Dear Diary

June 13, 2012

Milestones, memories, and makeovers.


“YOU HAVE SO MUCH HAIR,” my friend lamented, violently raking bleach through my locks. I sat there grinning, watching episodes of RuPaul’s Drag Race and trying to ignore the bleach fumes that were burning my nasal passages and eyes. I was happy and expectant.

When my friend had called me earlier, saying that she was bored and that we should finally do my hair, I instantly agreed. “Make me look like a fake bitch,” I said. I wanted to be platinum blond—Britney and Sharon Needles blond. I told myself that I didn’t care how good it came out. I just wanted to look like an entirely different person.

We drove over to Sally Beauty Supply and I found myself in HEAVEN. Also a devotee of Claire’s, I now want to own everything in Sally’s: the hair extensions, the nail polish, and every single shade of the itty-bitty $1 lipstick tubes by the cash register. We picked out my desired shade of blond (platinum) and a couple of packets of bleach. Our total came to about $35. “Wow. That’s so much cheaper than when I went blonde,” the cashier said. We laughed knowingly. Getting it done professionally is soooo overrated! We knew everything about hair, and I was going to be a different person by the next day.

Fast-forward a few hours. We were only halfway through my hair and completely out of the chemical paste we were using to strip it of all life. One ride to Walgreens, a trip to Chick-fil-A, and 1,000 listens to Danny Brown’s “Monopoly” later, we were back at it—this time with fried chicken and tall Styrofoam cups of Hi-C.

By the time we had bleached my hair twice, it was well past midnight. At that point my hair had achieved a fiery orange, so we decided that tomorrow we would continue to bleach it until it was blond. “We’ll just buy more and show it who’s boss,” I said confidently as we went to bed.

On our fourth bleach the next day, I wanted to cry. My friend was doing my roots, and it felt like my entire head was consumed in flames. It felt like if I were to move my head at all, my entire head of hair would just slide off and onto the floor. A few minutes in, I said something close to “OWMOTHERFUCKERSHITFUCKSHITSHITNOOOO” and ran into the shower. No amount of cursing or rinsing could alleviate the burning and the bleeding of my scalp. When I got out of the shower, we finished watching Heathers, ate some macaroni and cheese, and decided that it was time for me to go home. “Just finish bleaching it later, and wear lots of makeup” was my friend’s advice.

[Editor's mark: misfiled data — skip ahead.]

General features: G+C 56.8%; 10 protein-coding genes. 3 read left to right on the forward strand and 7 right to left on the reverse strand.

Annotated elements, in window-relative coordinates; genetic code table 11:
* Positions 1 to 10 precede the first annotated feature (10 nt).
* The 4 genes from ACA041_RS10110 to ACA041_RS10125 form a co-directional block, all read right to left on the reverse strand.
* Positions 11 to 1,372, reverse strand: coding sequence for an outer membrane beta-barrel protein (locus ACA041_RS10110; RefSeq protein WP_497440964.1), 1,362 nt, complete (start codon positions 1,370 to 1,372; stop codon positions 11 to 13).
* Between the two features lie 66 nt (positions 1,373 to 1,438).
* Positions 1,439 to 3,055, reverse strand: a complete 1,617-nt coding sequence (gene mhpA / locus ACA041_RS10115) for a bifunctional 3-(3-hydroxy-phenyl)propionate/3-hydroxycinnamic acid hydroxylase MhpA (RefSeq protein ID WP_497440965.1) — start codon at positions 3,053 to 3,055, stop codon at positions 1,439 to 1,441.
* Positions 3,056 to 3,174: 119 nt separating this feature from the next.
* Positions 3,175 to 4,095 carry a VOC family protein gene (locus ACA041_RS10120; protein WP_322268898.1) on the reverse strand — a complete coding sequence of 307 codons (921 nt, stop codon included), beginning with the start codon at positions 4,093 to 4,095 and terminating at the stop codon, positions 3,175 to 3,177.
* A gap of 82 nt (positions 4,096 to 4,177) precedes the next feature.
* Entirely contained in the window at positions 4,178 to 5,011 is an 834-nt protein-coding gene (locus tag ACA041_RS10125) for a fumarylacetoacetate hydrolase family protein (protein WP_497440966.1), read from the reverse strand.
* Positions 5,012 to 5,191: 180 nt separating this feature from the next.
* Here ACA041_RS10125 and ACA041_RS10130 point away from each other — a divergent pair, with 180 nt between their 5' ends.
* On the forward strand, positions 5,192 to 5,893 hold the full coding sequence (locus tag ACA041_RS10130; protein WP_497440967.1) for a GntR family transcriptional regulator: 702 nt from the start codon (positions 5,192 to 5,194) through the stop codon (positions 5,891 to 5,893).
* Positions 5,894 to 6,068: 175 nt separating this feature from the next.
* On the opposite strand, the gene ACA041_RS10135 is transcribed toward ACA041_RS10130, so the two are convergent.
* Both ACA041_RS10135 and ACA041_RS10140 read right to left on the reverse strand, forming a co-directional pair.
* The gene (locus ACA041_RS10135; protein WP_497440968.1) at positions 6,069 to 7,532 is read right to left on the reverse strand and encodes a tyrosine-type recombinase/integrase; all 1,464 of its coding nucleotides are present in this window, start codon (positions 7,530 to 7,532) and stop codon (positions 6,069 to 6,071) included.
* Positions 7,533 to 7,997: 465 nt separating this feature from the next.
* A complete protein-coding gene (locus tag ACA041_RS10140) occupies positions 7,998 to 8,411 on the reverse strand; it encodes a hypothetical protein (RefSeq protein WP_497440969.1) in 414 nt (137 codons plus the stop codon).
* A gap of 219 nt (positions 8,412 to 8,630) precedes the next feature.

When I got to my house, I pulled my baseball cap over my eyes and ran for the door. I didn’t want our neighbors to see. Words my friend and I had used to describe how I looked included: friendly crack whore, meth incarnate, Guy Fieri, and Kreashawn. IN MY HEART I knew it was wrong, but it wasn’t until my mother saw me that I decided to quit bleach forever.

Mom sighed and suggested that I call every salon in town—we only had two days before we would be leaving on vacation. No one would take me until my mom got her hairdresser to agree to do it the next day.

The salon receptionist knew who I was the second I walked in. Over the next three hours there were lots of “Oh honeys” from the hairdressers and lots of laughs and “What did you do to look like that” from elderly women getting their hair done.

By the end of my ordeal, my hair was a weird, ashy yellow color and a few inches shorter. Parts of my hair that turned green from the bleach still showed through, but I looked like a normal person again. I didn’t like it, but I can live with it for a few months.

I wish there were some PSA that said “don’t do bleach, kids” or that I knew someone who could have been a voice of reason. Still, I don’t really regret my bleaching adventure that much. I did for a second, but then my brother told me something that changed my mind. “Some people just aren’t meant to dye their hair. You’re one of them. Do you think Lena Dunham would do this?” I said yes, she would. He rolled his eyes. I walked away, covered my hair with a scarf, and felt OK about it all. ♦


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  • meels June 13th, 2012 7:37 PM

    woohoo, this is literally my favourite thing in rookie, i sit till about 1am waiting for here in london every week.

    Dylan-i totally feel like that sometimes, my parents divorced about 8 years ago and i do still think what if and all that. it’s a funny thing

    Naomi-that is probably the thing i think about most in my odd little brain, i’m always thinking about what my future self would think and how i would judge my 8 year old self in my 16 year old mind. age is definitely a weird thing

  • sherbert June 13th, 2012 7:43 PM

    dylan’s post- i’m one to cry about my parents divorce either, but just today i got sad about it anyway, and your piece really sounded with me. sometimes i think its the hardest to believe our childhood memories are so golden when we get older and we really see our parents. that they’re not as funny or smart or as perfect as we remember

  • sherbert June 13th, 2012 7:45 PM

    dylan- also i think your post had just enough sentimentality, nothing too syrupy

  • WitchesRave June 13th, 2012 8:03 PM

    Katherine – It was totally worth having your scalp feel like the underworld for a few hours because it meant we got this great diary entry, YAY!

  • pinnedtothepage June 13th, 2012 8:14 PM

    really enjoyed that last paragraph/those last lines, naomi!

  • Dylan June 13th, 2012 8:28 PM

    Minna, your collage makes my heart sing

  • rroseselavy June 13th, 2012 8:48 PM